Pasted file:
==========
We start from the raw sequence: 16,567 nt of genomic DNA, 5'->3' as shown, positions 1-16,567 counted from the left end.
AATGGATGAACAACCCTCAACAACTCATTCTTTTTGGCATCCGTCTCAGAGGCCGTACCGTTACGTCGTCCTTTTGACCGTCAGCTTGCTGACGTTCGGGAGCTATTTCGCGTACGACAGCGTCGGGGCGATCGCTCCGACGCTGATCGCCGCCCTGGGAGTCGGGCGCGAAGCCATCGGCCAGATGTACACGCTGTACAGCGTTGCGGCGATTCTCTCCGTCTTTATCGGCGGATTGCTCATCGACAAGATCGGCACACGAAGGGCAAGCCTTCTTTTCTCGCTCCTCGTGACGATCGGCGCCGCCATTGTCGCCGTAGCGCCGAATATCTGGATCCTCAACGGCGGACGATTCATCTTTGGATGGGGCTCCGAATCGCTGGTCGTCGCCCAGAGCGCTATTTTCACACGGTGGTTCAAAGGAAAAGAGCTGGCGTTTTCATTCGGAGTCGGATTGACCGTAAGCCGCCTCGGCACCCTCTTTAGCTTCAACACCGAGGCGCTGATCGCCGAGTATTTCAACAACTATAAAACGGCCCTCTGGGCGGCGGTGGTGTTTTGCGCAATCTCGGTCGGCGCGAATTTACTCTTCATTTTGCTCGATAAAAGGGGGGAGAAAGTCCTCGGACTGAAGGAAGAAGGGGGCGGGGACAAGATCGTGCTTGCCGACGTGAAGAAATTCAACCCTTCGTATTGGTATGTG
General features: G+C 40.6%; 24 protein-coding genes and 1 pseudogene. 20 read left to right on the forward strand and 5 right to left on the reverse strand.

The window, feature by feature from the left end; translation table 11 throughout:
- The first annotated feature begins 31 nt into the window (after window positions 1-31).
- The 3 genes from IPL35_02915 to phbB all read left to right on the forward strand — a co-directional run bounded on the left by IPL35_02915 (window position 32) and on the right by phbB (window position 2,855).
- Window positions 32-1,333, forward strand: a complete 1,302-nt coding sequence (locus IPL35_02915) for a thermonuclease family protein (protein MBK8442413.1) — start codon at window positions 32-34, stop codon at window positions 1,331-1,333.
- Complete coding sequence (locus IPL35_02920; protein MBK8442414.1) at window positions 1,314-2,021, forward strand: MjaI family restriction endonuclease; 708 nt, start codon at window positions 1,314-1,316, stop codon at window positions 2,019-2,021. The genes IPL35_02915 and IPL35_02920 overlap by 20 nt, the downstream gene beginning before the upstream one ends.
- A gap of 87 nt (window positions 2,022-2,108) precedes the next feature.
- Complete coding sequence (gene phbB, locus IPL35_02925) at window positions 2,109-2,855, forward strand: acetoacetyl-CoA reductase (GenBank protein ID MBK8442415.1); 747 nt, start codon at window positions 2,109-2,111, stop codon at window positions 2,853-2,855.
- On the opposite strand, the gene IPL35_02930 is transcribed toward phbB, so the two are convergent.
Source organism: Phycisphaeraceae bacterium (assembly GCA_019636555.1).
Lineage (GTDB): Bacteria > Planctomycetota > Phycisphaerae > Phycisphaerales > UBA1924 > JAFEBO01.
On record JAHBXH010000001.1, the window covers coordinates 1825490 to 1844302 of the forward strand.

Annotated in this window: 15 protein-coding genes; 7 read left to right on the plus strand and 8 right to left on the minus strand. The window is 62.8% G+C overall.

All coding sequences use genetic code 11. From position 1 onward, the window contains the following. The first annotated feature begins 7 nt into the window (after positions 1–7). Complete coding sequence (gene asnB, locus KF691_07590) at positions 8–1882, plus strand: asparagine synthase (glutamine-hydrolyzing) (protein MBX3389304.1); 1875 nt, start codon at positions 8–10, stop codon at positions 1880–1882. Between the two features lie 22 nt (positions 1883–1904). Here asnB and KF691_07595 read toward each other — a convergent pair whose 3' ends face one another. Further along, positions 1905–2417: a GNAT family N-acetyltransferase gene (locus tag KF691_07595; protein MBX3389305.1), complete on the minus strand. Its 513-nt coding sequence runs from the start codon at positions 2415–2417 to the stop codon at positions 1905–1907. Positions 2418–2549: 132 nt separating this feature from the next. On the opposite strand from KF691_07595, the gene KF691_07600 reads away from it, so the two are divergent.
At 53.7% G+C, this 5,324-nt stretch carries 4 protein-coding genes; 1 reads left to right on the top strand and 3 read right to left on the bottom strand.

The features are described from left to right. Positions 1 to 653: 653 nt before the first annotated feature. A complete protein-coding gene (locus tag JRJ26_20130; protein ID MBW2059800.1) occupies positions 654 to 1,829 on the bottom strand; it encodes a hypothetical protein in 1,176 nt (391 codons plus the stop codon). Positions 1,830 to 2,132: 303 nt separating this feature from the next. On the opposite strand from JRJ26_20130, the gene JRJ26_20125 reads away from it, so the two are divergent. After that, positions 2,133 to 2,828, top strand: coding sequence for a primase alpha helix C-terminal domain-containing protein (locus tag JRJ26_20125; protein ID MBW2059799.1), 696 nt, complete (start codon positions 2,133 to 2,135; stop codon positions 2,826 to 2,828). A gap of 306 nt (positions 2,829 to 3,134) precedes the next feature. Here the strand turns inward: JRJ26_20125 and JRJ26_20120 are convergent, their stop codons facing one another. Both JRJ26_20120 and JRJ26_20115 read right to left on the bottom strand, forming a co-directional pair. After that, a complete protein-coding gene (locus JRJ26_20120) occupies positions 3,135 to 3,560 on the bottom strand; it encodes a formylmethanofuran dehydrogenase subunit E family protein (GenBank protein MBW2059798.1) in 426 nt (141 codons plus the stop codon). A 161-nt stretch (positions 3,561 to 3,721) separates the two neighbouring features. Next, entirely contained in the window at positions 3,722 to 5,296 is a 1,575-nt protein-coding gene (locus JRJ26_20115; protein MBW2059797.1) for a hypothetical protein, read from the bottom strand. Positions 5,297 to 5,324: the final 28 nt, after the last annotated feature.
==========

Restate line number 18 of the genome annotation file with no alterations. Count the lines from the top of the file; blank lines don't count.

The features are described from left to right. Positions 1 to 653: 653 nt before the first annotated feature. A complete protein-coding gene (locus tag JRJ26_20130; protein ID MBW2059800.1) occupies positions 654 to 1,829 on the bottom strand; it encodes a hypothetical protein in 1,176 nt (391 codons plus the stop codon). Positions 1,830 to 2,132: 303 nt separating this feature from the next. On the opposite strand from JRJ26_20130, the gene JRJ26_20125 reads away from it, so the two are divergent. After that, positions 2,133 to 2,828, top strand: coding sequence for a primase alpha helix C-terminal domain-containing protein (locus tag JRJ26_20125; protein ID MBW2059799.1), 696 nt, complete (start codon positions 2,133 to 2,135; stop codon positions 2,826 to 2,828). A gap of 306 nt (positions 2,829 to 3,134) precedes the next feature. Here the strand turns inward: JRJ26_20125 and JRJ26_20120 are convergent, their stop codons facing one another. Both JRJ26_20120 and JRJ26_20115 read right to left on the bottom strand, forming a co-directional pair. After that, a complete protein-coding gene (locus JRJ26_20120) occupies positions 3,135 to 3,560 on the bottom strand; it encodes a formylmethanofuran dehydrogenase subunit E family protein (GenBank protein MBW2059798.1) in 426 nt (141 codons plus the stop codon). A 161-nt stretch (positions 3,561 to 3,721) separates the two neighbouring features. Next, entirely contained in the window at positions 3,722 to 5,296 is a 1,575-nt protein-coding gene (locus JRJ26_20115; protein MBW2059797.1) for a hypothetical protein, read from the bottom strand. Positions 5,297 to 5,324: the final 28 nt, after the last annotated feature.